Our mission is to save the life of every child affected by KIF1A. The only way to discover treatment is to immediately accelerate research by convening the world’s leading scientists in childhood genetic and neurodegenerative disorders. This collaboration will lead to treatment and increase the quality of life of those affected by KIF1A. It is vital for us to drive science, fund immediate research and find a way to stop the progressive nature of this disease.
Dr. Wendy Chung is a board certified clinical geneticist with a PhD in molecular genetics. She is director of the clinical genetics program at Columbia University and co-director of the molecular genetics diagnostics lab there. In a brief video explaining the work she and her team are doing on KIF1A, she talks about her role in its treatment and research.
“KIF1A is just one of many unfortunately rare genetic conditions. I happen to be a doctor for children and individuals with rare genetic conditions, and my job is kind of to be their Sherpa and to help them along this process to understand what club they’re a member of, in other words what their underlying genetic is, and ultimately help them with the care until we get to the point of a cure,” She says. “In other words, to be able to keep them as strong and as healthy as possible while, at the same time, working towards understanding what’s causing their disease so we can come up with better treatments for them.”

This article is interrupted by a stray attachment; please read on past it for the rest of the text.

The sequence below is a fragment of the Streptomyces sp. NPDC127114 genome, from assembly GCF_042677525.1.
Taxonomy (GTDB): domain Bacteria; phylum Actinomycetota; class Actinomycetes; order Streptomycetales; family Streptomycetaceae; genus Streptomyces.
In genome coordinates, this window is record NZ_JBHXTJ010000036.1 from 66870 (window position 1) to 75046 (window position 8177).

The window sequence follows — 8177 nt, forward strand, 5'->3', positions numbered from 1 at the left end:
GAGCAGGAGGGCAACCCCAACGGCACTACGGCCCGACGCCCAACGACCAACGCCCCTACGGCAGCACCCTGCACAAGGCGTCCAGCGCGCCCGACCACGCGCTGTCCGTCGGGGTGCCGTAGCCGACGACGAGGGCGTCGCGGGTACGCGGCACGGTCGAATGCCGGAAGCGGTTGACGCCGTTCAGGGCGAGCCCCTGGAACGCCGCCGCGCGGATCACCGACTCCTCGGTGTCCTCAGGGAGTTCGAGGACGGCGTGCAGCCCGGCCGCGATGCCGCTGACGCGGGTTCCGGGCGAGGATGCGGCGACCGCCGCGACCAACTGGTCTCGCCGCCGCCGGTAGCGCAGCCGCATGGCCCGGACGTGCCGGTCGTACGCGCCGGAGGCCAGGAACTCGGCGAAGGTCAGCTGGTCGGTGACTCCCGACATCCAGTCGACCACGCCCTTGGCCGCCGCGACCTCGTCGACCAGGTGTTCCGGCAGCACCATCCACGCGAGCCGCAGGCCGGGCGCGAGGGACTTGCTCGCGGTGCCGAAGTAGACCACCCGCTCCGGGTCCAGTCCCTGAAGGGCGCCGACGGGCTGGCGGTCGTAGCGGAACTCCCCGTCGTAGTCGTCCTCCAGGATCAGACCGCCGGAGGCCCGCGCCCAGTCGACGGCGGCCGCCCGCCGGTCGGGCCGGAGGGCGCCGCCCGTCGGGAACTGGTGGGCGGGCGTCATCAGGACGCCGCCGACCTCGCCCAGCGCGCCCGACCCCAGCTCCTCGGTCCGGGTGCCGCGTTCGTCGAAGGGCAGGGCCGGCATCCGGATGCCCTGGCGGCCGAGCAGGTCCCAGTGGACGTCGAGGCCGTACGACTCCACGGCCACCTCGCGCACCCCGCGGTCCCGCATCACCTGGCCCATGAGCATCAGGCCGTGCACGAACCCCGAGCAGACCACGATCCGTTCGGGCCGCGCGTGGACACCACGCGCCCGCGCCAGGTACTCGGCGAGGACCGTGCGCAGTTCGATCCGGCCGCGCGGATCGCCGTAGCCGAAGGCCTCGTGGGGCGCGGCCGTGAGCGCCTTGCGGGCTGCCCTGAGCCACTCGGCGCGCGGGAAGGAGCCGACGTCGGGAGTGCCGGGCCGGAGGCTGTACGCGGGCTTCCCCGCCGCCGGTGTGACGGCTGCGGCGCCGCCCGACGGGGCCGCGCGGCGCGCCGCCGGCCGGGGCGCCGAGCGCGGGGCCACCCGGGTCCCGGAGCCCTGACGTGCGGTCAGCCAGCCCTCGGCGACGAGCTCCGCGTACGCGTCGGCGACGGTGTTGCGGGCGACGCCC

Dr. Chung emphasizes the crucial factor of time in the fight to help her patients. “It’s a ticking clock in the back of my head and in the back of the head of all the families, because we do know that we have a window of opportunity that I hope is something like 5 -10 years in terms of when the time a child is diagnosed until we can really be able to stabilize this and give them meaningful life, but every day matters, and that’s why we’re working so hard to be able to come up with a cure for this.”
View the video at: http://www.kif1a.org/research.html